Indonesia: A Master Plan to accelerate infrastructures


Government transport plans include the improvement of the railway network with the construction of new lines, high-speed rail projects, direct access, double routes in java, sumatra and kalimantan and signalling improvements.

Indonesia is an archipelago formed by about 17,508 islands, more than 11,500 of these being populated, and has 255 million inhabitants. The geographical characteristics make the transport and logistics sector a key element for the country’s economic development. It is the fourth most populated country in the world. The growing needs for internal connections and their plans to open the country to world trade have led to the design of an ambitious long-term infrastructure plan that will be carried out until 2025. One of its aims is to respond to the increase in rail transport, both passenger and freight, which has experienced an upward shift of between six and seven percent in recent years.

 Sectorial Structure

The railway infrastructure of Indonesia occupies good standing in comparison with other means of transport, as highlighted in the Global Competitiveness Report 2014-2015 of the World Economic Forum. In this study, Indonesia ranks 41 (out of 144 countries evaluated) for the quality of this type of service. However, a large part of the country’s operational channels, according to the World Bank indicator, are in poor condition or must be modernised to adapt to growing demand. In addition, there are large areas outside of Java that still lack rail connections. Currently, renovations of both roads, bridges and obsolete communications and signalling systems are necessary.

It is worthwhile noting that Indonesia has a rail density of 0.25 km / km2, a low figure compared to other surrounding countries such as Thailand which has more than triple that. Hence, the medium and long-term plans are to increase investments in this area to offer a transport system according to a country that is the largest economy in Southeast Asia.

At present, the network has an extension of 8,159 kilometres with a gauge width measuring 1.067 meters, of which 565 are electrified, although only 4,816 kilometres are operational. The lines provide rail services to two islands in Indonesia: Java and Sumatra. In the first, most of its cities are connected by rail. It transports 196 million passengers per year and mobilises 3.9 million tons of goods per year. This network also includes the commuter train in Jabodetabek, which is operated by the subsidiary KCJ. However, in Sumatra there is no network that connects the three regions. The southern lines are generally used for the transport of coal. In this archipelago, the train has 5.25 million passengers and mobilises 15.25 million tons of freight per year.

The management and ownership of the network corresponds to the public-sector company Kereta Api Indonesia (KAI). The sole company in charge of urban rail system is KRL Jabodetabek. Along with the public-sector networks, there are private routes on the island of Kalimantan for the transport of goods from the mines to the piers of private ports.


Promotion of infrastructures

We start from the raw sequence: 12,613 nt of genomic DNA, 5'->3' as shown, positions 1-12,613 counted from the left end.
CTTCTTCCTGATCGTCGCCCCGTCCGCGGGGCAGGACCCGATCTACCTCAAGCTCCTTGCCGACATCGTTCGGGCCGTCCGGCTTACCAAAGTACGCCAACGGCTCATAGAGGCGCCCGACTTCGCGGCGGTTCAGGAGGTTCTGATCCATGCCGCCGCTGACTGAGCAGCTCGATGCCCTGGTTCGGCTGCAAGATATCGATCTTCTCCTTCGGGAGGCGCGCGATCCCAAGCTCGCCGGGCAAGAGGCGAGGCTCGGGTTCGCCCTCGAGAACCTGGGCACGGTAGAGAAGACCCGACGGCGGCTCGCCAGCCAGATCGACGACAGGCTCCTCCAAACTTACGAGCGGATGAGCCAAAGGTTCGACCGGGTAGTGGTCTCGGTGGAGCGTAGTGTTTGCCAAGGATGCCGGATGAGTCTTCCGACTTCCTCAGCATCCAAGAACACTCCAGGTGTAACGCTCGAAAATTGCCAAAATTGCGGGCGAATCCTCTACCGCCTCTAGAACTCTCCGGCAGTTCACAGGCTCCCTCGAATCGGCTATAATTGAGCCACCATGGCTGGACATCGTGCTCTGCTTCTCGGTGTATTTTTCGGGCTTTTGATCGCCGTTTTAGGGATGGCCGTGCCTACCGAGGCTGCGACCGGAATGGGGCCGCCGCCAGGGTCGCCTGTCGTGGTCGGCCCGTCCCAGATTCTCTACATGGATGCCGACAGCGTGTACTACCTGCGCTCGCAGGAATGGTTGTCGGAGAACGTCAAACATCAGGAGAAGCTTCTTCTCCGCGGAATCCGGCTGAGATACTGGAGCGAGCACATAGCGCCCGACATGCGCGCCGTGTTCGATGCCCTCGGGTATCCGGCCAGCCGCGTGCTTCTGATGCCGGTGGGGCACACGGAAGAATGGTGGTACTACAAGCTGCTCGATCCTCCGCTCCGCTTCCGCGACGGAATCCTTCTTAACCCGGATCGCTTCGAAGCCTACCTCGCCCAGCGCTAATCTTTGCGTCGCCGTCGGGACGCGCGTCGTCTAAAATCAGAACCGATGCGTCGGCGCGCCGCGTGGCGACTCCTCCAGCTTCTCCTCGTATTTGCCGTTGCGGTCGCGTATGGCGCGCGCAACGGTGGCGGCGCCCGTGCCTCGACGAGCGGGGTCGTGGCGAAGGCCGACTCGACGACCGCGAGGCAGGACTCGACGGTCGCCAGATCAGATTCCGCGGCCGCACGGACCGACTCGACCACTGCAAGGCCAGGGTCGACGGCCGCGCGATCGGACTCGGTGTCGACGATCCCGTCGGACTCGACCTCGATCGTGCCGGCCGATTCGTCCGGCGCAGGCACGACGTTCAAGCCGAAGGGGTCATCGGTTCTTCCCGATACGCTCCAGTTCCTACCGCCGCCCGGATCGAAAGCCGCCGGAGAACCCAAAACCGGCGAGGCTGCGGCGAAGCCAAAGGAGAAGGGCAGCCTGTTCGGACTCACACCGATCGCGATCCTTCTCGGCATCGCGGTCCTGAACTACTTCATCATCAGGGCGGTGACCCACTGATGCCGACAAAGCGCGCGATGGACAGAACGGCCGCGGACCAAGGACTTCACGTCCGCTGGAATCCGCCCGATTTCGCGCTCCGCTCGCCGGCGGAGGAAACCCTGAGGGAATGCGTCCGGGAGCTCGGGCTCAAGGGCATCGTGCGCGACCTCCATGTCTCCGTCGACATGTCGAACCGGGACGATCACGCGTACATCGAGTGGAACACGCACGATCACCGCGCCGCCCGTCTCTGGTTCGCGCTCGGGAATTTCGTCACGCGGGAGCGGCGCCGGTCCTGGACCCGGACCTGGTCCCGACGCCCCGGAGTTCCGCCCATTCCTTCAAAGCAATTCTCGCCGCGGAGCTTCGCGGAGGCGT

The government wishes to eliminate trade barriers and open the country up to world trade routes. For this reason, it has launched a renovations package to reduce logistics costs by improving connections between the individual islands. The Government’s infrastructure plans include the improvement of the railway network with the construction of new lines, shortcuts, double tracks in Java, Sumatra and Kalimantan and signalling improvements.

All the aims that must be achieved are outlined in an ambitious 20-year long-term investment programme called “National Long-Term Development Plan (RPJPN 2005-2025)”. The plan is divided, in turn, into four-year terms. Presently, the “National Medium-Term Development Plan-PJMN 2015-2019” is underway. Together with these, the

“Master Plan for the Acceleration and Expansion of Economic Development of Indonesia (MP3EI) 2011-2025” has been duly approved.

As for the rail sector, the one finalised for the national railways is to strengthen land connections and support the seven key maritime centres. This plan will require approximately 300,053 billion euros in investments between 2015 and 2019. Such is its magnitude that it has been classified as the largest railway project in the country since its independence. These funds will be allocated to more than 3,258 kilometres of roads, for passenger and freight rail which will cross the islands of Sumatra, Java, Kalimantan, Sulawesi and Papua. With these connections, the offer more transport links without interruptions between cities, towns, tourist and industrial areas is sought. In the latter case, the aim is to improve access to seven key ports: Kuala Tanjung (North Sumatra), Batam (Riau Islands), Tanjung Priok (Jakarta), Tanjung Perak (Surabaya), Makassar and Bitung (Sulawesi) and Sorong (Western Papua). Many of the projects described in MP3EI will be open to private sector participation in the form of public-private partnerships (PPP). Likewise, worthy of special mention arelinking plans for the main airport of Jakarta (Soekarno Hatta) with the city and with the one of Halim, the high-speed Jakarta-Bandung, as well as a circular line in Bali to offer improved access to all the regions and the undertaking of new tourist developments. There are also local projects in Jakarta such as the MRT project or potential plans for an LTR, as well as possible urban railways in Surabaya or Bandung.